Hello

Hello

Vincent watched her shuffling through the pages of her notebook trying to find an empty page to note down the symbols that the professor had just drawn on the whiteboard. She was sitting on the same row — a couple of seats away — and Vincent had a clear view of everything she was doing. Her eye shade was light blue and the color seemed to merge well with the light blue t-shirt she was wearing.

It was a semiotics class and Vincent usually had the habit of trying to interpret his classmates like they were each a unique symbol with tremendous hidden meaning. The girl wore black jeans and plain white sneakers and resembled a malnourished athlete.

A bit too masculine, Vincent thought. I wonder if she wears a bra. Her tits are too small. That eye shade just doesn’t go with the sneakers. Her hair seems long and lovely though. I wonder if she regularly washes it. It seems straight enough for my liking. But she’s too much of a tomboy. Fuck. If she just wore something more pink, or a good feminine top instead of that polo shirt.

When she took a quick glance toward him, Vincent quickly shifted his head upward and moved his fingers across his hair pretending to cure an itch that had mystically grabbed his attention. When she turned back toward the whiteboard, his attention seemed to just divert itself back to her like he had no control over it.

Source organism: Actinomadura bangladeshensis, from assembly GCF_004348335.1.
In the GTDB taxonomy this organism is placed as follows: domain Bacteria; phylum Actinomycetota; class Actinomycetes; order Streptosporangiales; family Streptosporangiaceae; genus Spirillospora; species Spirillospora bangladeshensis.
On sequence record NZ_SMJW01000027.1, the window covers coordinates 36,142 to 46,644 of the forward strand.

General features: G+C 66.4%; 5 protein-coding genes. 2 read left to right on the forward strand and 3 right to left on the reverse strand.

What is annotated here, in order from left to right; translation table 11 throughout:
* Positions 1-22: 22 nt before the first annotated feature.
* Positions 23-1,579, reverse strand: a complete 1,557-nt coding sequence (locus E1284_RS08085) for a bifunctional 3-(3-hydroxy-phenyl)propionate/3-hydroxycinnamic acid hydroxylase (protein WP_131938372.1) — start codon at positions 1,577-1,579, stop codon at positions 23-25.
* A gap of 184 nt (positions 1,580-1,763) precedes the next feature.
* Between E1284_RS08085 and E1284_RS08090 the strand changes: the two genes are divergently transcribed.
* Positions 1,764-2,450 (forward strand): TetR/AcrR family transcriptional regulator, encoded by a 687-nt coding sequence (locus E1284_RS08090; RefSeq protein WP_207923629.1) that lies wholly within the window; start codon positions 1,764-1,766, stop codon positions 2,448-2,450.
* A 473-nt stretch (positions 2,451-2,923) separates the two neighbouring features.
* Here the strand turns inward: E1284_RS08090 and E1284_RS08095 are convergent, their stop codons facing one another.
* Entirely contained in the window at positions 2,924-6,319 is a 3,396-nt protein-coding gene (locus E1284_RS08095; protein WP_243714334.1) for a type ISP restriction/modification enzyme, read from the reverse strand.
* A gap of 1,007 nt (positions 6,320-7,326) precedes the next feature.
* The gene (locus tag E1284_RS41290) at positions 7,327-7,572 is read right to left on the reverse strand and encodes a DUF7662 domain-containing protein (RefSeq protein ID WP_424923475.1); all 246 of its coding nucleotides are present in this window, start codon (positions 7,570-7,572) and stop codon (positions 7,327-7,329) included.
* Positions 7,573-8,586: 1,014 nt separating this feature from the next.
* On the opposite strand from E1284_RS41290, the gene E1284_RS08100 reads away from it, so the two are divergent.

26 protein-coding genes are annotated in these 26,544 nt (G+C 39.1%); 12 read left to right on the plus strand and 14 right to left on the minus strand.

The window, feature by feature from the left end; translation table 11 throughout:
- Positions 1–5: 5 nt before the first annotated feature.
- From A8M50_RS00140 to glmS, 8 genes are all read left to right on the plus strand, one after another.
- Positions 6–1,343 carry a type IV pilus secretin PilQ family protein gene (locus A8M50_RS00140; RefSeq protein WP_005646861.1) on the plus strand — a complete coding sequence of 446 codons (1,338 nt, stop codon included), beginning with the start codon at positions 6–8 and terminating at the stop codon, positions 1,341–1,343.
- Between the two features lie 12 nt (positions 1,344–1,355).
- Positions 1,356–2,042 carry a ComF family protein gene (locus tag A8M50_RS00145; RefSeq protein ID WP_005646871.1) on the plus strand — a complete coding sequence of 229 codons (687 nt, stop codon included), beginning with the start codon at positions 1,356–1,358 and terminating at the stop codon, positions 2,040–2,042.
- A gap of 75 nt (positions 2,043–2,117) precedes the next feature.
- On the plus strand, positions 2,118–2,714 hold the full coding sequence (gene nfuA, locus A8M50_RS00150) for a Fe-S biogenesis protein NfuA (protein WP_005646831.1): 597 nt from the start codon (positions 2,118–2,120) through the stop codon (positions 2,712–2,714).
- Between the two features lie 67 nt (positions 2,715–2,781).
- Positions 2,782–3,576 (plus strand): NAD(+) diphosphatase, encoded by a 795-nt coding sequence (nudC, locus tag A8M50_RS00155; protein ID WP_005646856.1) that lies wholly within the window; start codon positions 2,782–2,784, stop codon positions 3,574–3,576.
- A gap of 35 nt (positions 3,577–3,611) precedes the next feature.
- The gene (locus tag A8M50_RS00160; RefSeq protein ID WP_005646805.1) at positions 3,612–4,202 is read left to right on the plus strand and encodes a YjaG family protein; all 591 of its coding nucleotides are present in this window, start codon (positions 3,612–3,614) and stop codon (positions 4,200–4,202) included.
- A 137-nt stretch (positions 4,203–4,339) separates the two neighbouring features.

Why am I even looking at her? She seems so ordinary. Wait, fuck! That’s a Valentino t-shirt. She must be rich. A rich girl with a bad taste for clothes. Fuck.

It was after a long trail of thought that Vincent realized he was now thinking of what life would be like if he married the girl.

If we have kids, it needs to be a son. I can’t imagine a daughter with this girl. She’d be too distasteful and probably a geek virgin till 30. No, fuck it! I can’t marry her. Imagine having sex with this girl. She’d never wear what I ask her to wear. And after I’m bored of her body, it’d be hell trying to convince her to do what I want.